I was born only a few days before Crystal Night in Germany. Of course I wasn’t aware of it then but I soon became aware of World War II, my Father gone, and I couldn’t escape the brutal history of the first half of the Forties, even if I didn’t actually go through the Blitz. This was instruction for a lifetime and I have a personal “start point” to the wrong-headed roughness of people and the mistreatment of others in our world.
    In the Middle East, they have a Sufi mullah of many names and many “funny” stories – Mullah Nasradeen is an instructive folk hero – in a famous one story the village sees him riding along seated facing backward on his old donkey. “Mullah, Mullah be careful you are not facing forward! Your donkey may stumble and you will both be hurt!” Nasradeen relies: “Never fear, my donkey knows walk and where we are headed, but I am keeping an eye on where we’ve been, so we never mistakenly return there.” I’ll buy that old wise man a cup of tea any day.

  4. Dan Terrell says:

    I tucked three typos in there, so you know I’ve “copyrighted” the bit. Dang.

  5. Pheeny says:

    Without wishing to start a witch hunt I confess I found “High Wind in Jamaica” creepy and unpleasant in the extreme.

    As for racism in children’s books – its a toughie – much of the otherwise entertaining Dr Doolittle is very loaded in a “look at the loveable childlike negro isn’t he funny” way …

  6. admin says:

    A note for Chris – the cataloguing of ‘Invisible Ink’ was highly intentional. One of the key points about discovering authors is the thrill of discovery itself, and we wanted to convey that, rather than having a data-driven alphabetical reference guide. I know it’s not to everyone’s taste, but it’s what we wanted.

  7. Sam Tomaino says:

    The censoring of books for “offensive language” also has another effect. It wipes out evidence that racism even existed. There was a big story a while back of a version of “Huckleberry Finn” in which “nigger” (a word difficult for me to write) is replaced by “slave.” Someone should write a short story with Mark Twain rising from his grave to give one scary, funny lecture to the jerks that did that.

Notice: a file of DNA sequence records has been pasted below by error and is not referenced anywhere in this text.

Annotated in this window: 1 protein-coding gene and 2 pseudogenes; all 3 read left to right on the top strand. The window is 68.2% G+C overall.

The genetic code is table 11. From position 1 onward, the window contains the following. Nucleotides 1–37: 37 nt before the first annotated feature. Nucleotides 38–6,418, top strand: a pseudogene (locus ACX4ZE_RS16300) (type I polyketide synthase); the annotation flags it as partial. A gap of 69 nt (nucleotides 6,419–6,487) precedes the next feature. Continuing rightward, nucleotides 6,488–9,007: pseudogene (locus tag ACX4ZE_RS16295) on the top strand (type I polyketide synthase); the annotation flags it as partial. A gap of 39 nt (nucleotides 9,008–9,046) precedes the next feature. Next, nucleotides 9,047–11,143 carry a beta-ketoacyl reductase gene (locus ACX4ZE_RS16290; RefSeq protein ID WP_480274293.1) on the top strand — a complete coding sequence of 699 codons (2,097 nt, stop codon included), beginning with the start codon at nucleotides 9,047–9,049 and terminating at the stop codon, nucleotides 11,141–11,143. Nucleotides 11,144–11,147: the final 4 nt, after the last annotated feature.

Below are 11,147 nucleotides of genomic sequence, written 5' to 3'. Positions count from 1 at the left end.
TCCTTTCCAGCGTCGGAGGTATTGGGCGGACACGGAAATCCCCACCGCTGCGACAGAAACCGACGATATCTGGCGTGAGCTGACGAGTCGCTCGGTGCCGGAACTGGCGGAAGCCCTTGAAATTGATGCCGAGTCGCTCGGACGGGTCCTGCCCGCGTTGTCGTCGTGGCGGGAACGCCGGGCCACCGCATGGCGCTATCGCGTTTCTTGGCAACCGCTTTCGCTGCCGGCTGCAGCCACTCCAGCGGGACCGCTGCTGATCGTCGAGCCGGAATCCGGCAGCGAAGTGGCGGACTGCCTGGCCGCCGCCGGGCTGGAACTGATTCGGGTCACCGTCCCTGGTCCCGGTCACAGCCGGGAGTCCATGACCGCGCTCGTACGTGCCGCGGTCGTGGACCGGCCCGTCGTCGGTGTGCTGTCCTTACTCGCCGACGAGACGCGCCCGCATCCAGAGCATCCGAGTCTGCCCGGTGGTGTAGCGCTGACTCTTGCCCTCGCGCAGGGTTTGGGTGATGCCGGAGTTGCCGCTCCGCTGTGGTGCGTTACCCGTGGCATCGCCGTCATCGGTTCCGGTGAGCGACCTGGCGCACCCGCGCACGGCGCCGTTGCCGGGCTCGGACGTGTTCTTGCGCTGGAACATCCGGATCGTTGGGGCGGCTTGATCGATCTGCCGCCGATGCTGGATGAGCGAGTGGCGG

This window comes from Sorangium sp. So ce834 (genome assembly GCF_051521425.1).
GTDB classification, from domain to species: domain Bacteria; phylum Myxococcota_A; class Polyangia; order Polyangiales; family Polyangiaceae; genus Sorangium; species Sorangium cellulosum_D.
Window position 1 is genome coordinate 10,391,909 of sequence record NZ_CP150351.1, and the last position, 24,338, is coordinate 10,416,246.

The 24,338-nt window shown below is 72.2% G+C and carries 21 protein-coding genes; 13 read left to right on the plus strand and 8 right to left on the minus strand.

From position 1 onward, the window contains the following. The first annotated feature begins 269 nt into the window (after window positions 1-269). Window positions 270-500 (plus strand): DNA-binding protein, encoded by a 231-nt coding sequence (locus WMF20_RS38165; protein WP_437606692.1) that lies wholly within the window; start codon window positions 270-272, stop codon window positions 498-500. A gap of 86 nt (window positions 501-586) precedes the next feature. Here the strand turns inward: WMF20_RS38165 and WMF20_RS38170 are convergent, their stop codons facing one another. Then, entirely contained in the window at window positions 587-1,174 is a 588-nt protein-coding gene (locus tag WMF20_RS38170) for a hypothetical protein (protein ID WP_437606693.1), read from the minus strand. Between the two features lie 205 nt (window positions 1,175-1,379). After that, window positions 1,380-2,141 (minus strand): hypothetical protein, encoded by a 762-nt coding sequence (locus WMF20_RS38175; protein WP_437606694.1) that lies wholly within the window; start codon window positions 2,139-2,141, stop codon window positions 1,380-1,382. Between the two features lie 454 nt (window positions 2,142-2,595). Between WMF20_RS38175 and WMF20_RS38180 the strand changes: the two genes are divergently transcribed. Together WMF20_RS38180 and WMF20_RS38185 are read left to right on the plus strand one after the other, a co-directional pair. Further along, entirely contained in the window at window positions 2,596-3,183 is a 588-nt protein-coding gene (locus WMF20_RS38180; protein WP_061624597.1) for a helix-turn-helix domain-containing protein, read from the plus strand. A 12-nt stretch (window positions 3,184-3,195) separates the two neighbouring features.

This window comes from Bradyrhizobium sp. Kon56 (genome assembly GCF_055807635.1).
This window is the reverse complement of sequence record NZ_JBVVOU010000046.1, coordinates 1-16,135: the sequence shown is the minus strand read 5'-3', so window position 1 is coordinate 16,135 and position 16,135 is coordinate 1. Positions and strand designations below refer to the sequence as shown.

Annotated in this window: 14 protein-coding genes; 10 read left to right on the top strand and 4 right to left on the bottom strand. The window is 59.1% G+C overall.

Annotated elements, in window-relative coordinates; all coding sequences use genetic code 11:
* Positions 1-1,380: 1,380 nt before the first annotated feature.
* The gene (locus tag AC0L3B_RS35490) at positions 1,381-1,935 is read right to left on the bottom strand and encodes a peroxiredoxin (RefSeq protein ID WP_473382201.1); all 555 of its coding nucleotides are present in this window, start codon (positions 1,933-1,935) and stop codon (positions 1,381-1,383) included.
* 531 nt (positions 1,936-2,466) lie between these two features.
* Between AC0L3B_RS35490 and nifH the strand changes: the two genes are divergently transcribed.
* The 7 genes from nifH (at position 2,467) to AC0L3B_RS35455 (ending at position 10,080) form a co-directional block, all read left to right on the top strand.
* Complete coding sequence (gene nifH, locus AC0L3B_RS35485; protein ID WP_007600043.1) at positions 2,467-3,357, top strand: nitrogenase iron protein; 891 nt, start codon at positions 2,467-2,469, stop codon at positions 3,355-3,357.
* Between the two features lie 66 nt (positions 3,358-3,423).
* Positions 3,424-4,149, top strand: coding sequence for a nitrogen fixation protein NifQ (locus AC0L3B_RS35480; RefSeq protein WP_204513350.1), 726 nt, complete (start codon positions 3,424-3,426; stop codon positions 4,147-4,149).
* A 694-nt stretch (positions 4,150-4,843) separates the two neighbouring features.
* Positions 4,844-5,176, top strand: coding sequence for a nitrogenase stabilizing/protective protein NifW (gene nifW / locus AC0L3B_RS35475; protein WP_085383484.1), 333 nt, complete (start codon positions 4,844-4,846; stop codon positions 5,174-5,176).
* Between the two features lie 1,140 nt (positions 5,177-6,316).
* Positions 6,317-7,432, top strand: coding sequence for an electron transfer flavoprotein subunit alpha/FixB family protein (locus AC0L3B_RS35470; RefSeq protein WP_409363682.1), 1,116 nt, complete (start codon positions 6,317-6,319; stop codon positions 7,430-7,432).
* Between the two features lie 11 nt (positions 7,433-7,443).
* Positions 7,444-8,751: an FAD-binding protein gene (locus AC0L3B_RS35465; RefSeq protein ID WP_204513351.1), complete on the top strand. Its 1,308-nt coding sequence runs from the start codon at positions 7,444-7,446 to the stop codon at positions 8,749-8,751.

8. Jon Masters says:

    Not sure if he’s slipped away because he was offensive, but I remember the day when libraries were chocked full of Len Deighton novels and now he seems to have almost vanished (am currently reading some of his I missed the first time from SHBS and , I’m afraid, reliable old Amazon)).
    Obviously tastes and times change (a major plot point in Funeral in Berlin is that one character is a security risk becaise he’s homosexual), or maybe he’s just not exciting enough. I find his portrayal of 60’s London very evocative.

  9. Chris Lancaster says:

    Apologies, Chris, if my above comments on the layout of Invisible Ink were unwarranted. As my (many) thousands of books are kept in strict order by author and strict (original) publication date, I was never going to be a fan of a purposefully random ordering of the contents. 10/10 for content, though. Have you ever written a column on Alastair McLean, btw? If so, hopefully that will feature in volume 2.

  10. Dan Terrell says:

    At the time Deighton wrote and for many decades later, you probably would have serious security clearance problems for a range of things that are now accepted. Whatever might enable someone to blackmail you. All countries realized this. The Russians in particular were famous for getting a person drunk and into bed with someone other than your wife or husband. How to avoid all the things that might compromise you were included in overseas orientations. And many still are and there were then official papers to sign in which you ha to say you understood.
    I’ve reread some of Deighton’s novels and he is still quite a good read.

  11. Helen Martin says:

    I was sure that Dan would comment, as one really aware. I had an argument with my mother in which I said that if you took away the illegality then there would be nothing to blackmail homosexual people about and she just threw up her hands. Huckleberry Finn has been a “problem” for some time, but I agree that you don’t change material to today’s standard to avoid what we don’t accept now. It is an opportunity to discuss attitudes with a class and talk about societal standards. What I do dislike (and only suspect) is that some people write in the style of a certain period in order to use language or attitudes that are unacceptable today. How can you understand the thirties or the Second War without looking at racial biases?

  12. Ken Murray says:

    I guess one factor you surely have look at is the writers motivation for using a particular language/style. Are they using emotive language (as we see it now) because it reflects their core beliefs (or those of the target audience).Or is the author using it as a device, to possibly authenticate characters or storylines? I think there was a huge debate about a similar issue a few years back concerning Herge (Tintin). Were his colonial/racist storylines truly his or the product of the political regime (Nazi) he was under? Context is everything.

  13. admin says:

    Very interesting replies -thanks, everyone. I’ll need to do Alastair McLean, but I’ve a feeling Deighton is still in print.

  14. Ken M says:

    I am a regular reader of reprints of American pulp magazines, and the reprints all have a disclaimer in the front matter pointing out that the text will contain references that are characteristic of their time. This strikes me as respectful of the audience. The last time I saw the Merchant of Venice the director was so determined to make it obvious that he did not share the sentiments of the characters the actors might has well all have been waving flags with “we aren’t anti-semitic really” written on.